Pro-Life Victory: Restrictive Abortion Bill Heads To Jindal’s Desk

In a major victory for the Louisiana pro-life movement, legislation that puts further restrictions on abortion clinics, which will likely help close three of the state’s five abortion clinics, has been sent to Gov. Bobby Jindal’s desk for approval.

The full state House of Representatives voted overwhelmingly to place more restrictions on abortion facilities, in a vote of 88-5. Not one State Representative spoke against the bill on the House floor.

Rep. Katrina Jackson (D-Monroe), known as Hurricane Katrina, authored HB388, which will mandate that abortionists have admitting privileges to a hospital within 30 miles of the abortion clinic that deal with obstetrical and gynecological services. And the legislation has not been a partisan bill pushed by Republicans and just a few Democrats.

Just last week, the restrictive abortion bill received bi-partisan support from State Senators when they passed it through the Senate on a 34-3 vote. Jackson said told the Monroe News-Star that the legislation is “one of the pieces of legislation that will be most impactful to this state regarding the pro-life movement.”

Proponents say the measure will ensure women have access to proper care if they have complications from an abortion, describing possible medical problems like hemorrhages, cervical injuries and infections.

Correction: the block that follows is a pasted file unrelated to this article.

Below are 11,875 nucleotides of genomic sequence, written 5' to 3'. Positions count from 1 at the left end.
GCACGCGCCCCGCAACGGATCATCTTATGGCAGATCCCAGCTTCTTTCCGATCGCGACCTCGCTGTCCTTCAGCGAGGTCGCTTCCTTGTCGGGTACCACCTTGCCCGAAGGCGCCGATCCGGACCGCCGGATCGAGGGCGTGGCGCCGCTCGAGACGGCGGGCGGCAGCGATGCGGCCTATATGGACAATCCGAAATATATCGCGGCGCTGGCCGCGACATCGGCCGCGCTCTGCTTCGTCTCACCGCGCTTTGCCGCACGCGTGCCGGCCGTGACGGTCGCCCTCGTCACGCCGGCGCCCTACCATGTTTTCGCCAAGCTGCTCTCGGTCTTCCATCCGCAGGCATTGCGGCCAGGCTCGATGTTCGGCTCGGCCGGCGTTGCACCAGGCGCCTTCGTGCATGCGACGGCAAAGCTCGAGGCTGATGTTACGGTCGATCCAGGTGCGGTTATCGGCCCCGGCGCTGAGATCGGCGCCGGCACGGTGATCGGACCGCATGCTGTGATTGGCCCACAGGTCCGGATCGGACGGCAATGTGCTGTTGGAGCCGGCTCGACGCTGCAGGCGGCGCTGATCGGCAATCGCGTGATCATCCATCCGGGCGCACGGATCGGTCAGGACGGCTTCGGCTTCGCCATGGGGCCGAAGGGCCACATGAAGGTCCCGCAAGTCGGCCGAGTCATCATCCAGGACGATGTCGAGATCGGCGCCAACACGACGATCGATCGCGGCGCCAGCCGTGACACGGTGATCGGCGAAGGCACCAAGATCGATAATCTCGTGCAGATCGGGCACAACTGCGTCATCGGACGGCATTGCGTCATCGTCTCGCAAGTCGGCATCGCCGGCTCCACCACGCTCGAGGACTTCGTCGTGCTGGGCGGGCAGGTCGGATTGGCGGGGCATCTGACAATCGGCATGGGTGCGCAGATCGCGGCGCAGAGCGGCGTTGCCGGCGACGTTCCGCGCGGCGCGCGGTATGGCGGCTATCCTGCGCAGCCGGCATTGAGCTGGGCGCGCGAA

“This bill will give women the health and safety protections they deserve,” Jindal said on Twitter after it was passed.

Under the new guidelines, doctors who perform more than five abortions a year will be required to meet the health and safety inspections required of abortion clinics. Currently,  Louisiana law requires doctors to meet those inspections at a whopping 60 abortions a year.

Also, women who take the abortion pill must now be required to “meet the same 24-hour waiting period and ultrasound requirements as those who have surgical abortions.” But, this does not apply to the “morning after pill” or emergency contraceptives.

The country’s largest abortion provider, Planned Parenthood, could not convince lawmakers that the new abortion restrictions were creating a “danger” for women.

“We all want to protect women’s health and safety — this bill doesn’t do that,” Cecile Richards, president of Planned Parenthood Federation of America said in a statement. She added: “We are deeply concerned that women in a vast stretch of this country are in real danger of losing the ability to access legal abortion safely.”

The legislation originally arose from similar legislation in Texas, causing more than two dozen abortion clinics in the Lone Star state to close their doors.

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